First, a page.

March 12, 2008
THE PRESIDENT: Thank you all. Mr. Ambassador, thank you for the invitation. You've got a beautiful place here. (Laughter.) Rima, thanks very much. I'm honored to be with you. I'm a little late because Laura had me watching "Father of the Bride." (Laughter.) And in that I didn't finish it, I'm going to make my remarks short and go home and watch it. (Laughter.) It's going to be a big year for us. So the guy comes to see me, and he says, I want to marry your daughter. I said, done deal. (Laughter.)
It's also a big year for us because I'm absolutely convinced the momentum that we have started on the continent of Africa in dealing with HIV/AIDS or malaria is going to continue on for a long period of time. And I want to thank you all very much for supporting the initiative.
I do want to say something about our Secretary of State. I can remember early on in my administration -- she was the National Security Advisor then -- and she said, I presume you're going to pay attention to Africa. And I said, that's a good presumption, because I believe to whom much is given, much is required. And the United States of America has been given a lot. And I firmly believe we're required to respond to human tragedy when we see it.
And there's nothing more tragic than a young baby dying because of a mosquito bite. And so I come to you optimistic about this initiative, and thankful for the folks who are supporting Malaria No More. I, too, want to thank Ray Chambers for his leadership. I like it when people do well in the business world, and then rather than retire, decide to put something back into society. That's exactly what you've done, and we're very grateful for doing what you're doing. I see Justice Alito is here. That's good. Hey, Sam, good to see you. (Laughter.)
Youssou N'Dour. So, Youssou, I've been practicing my dancing recently -- (laughter) -- and singing. (Laughter.) And I'm available for a few tips. I appreciate the members of my Cabinet who are here, and members of Congress.
I, too, want to thank Admiral Mike Mullen for serving as the Chairman of the Joint Chiefs, and his wife, Deborah. It's amazing to be the Commander-in-Chief of a group of people that are dedicated, selfless and courageous like our military, and Admiral Mullen represents the very best of the U.S. military. I thank the Diplomatic Corps who is here, as well.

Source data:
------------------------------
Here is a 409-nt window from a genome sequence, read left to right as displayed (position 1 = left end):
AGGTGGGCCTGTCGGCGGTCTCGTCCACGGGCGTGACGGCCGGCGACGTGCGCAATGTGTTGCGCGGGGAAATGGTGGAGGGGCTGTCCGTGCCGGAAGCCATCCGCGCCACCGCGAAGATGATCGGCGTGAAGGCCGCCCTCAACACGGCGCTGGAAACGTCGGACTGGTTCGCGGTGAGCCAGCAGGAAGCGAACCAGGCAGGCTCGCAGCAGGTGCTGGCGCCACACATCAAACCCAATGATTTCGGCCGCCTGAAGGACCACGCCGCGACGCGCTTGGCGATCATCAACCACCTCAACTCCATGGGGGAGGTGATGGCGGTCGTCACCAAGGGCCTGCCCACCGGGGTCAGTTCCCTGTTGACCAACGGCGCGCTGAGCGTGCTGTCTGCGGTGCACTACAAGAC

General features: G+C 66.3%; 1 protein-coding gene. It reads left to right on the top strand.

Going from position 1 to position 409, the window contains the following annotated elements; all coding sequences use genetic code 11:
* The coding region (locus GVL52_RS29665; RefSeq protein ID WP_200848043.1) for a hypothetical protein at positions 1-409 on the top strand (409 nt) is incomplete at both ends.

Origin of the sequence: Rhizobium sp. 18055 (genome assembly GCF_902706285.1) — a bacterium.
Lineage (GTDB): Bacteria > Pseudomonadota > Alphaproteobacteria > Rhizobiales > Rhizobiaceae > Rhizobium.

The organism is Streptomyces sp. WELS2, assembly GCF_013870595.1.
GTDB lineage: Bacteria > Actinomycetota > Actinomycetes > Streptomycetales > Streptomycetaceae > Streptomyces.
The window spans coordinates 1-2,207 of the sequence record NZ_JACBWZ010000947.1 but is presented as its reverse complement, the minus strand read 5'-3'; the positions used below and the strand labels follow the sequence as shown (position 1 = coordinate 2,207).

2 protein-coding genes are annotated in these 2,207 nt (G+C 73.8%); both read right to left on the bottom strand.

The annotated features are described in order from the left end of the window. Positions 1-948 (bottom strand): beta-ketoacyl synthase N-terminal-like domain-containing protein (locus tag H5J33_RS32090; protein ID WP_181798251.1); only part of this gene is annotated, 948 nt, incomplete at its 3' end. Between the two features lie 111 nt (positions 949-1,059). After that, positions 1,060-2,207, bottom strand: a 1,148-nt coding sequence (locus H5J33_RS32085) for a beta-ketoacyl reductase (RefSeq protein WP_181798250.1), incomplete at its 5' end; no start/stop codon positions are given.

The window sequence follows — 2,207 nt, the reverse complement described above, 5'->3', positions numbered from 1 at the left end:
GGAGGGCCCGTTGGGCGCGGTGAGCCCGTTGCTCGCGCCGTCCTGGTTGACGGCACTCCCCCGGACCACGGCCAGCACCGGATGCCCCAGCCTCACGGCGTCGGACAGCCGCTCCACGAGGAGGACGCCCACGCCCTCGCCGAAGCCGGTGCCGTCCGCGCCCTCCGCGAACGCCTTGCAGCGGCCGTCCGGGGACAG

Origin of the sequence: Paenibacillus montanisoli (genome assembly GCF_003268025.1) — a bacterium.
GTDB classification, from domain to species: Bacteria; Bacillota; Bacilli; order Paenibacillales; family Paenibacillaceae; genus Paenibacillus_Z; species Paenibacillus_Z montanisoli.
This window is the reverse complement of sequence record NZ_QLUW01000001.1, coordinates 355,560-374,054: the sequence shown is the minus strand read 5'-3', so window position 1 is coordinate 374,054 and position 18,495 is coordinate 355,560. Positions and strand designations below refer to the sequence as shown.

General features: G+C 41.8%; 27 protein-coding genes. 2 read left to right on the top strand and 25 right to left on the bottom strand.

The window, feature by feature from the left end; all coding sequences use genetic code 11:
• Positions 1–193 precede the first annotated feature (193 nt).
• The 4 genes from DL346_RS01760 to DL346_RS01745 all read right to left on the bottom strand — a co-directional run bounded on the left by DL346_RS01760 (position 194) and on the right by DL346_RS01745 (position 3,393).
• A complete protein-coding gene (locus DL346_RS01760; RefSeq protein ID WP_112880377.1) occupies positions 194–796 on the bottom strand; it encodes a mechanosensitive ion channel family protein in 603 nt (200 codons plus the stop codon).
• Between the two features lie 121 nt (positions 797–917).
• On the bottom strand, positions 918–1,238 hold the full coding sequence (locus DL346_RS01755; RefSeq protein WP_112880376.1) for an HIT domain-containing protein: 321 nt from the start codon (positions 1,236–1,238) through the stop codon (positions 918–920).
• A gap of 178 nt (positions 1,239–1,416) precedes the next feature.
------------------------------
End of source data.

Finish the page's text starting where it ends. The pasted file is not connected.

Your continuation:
So, my friends in Texas say, you know, don't we have enough problems here at home? And my answer is, we're wealthy enough and we're strong enough and we're good enough to take problems -- take on problems here at home, as well as in other parts of the world. And then I remind them that we're living in a very difficult period in the history of the world. After all, we're witnessing an ideological struggle between those who kill the innocent to achieve political objectives and those who believe in human dignity and human rights and human freedom.
And it's a tough time, and it's going to take a while to prevail. But one thing is for certain: that this enemy we face cannot possibly find recruits based upon their vision. Their vision for life is so dark and so dim and so degrading that it's impossible for them to recruit unless they find hopeless situations. And there's nothing more hopeless for a mother to see a baby die needlessly. And there's nothing more hopeless than a pandemic that sweeps through a continent.
And so the initiative, the Malaria No More initiative, first and foremost is a part of our efforts to make sure that peace prevails in the long term. And it's working. It's amazing. Admiral Ziemer is here. This guy can get the job done. See, I -- one of the things that we pride ourselves on in this administration is we like to not only be talkers, we like to be doers. We like to set out an agenda and then see to it that the agenda is accomplished.
And working on this Malaria Initiative, we can measure. You can measure how many nets have been purchased and distributed; how many pills have been distributed; how many countries have been affected. When we were in Tanzania, we were told that Zanzibar, which is a part of Tanzania, went from having their babies infected by malaria at the tune of 20 percent to 1 percent in 18 months. And so I am the kind of fellow that says, this is in our interests and I expect the monies that we're spending to be spent well and to be spent wisely, and they are.
It's also in our moral interest. Our nation is a better nation when we help people save lives. The collective will of the American people to help somebody who suffers, who they might not ever know, lifts our national spirit. And so on our trip to Africa, I tried to make sure that the people of Africa understood this wasn't a George Bush initiative or a Laura Bush initiative or a Condi Rice initiative; this was an initiative of the most compassionate people on the face of the earth -- the American people.
And you're helping this initiative go forward. And so I've taken a breather from the movie to come by -- (laughter) -- to thank you very much for standing strong with the forces of goodness and light and compassion. And the work you're doing is necessary and it's important and it's succeeding. And I hope you take great heart in that.
Thanks for letting me come by to say, hi; and God bless you all. (Applause.)
END 7:29 P.M. EDT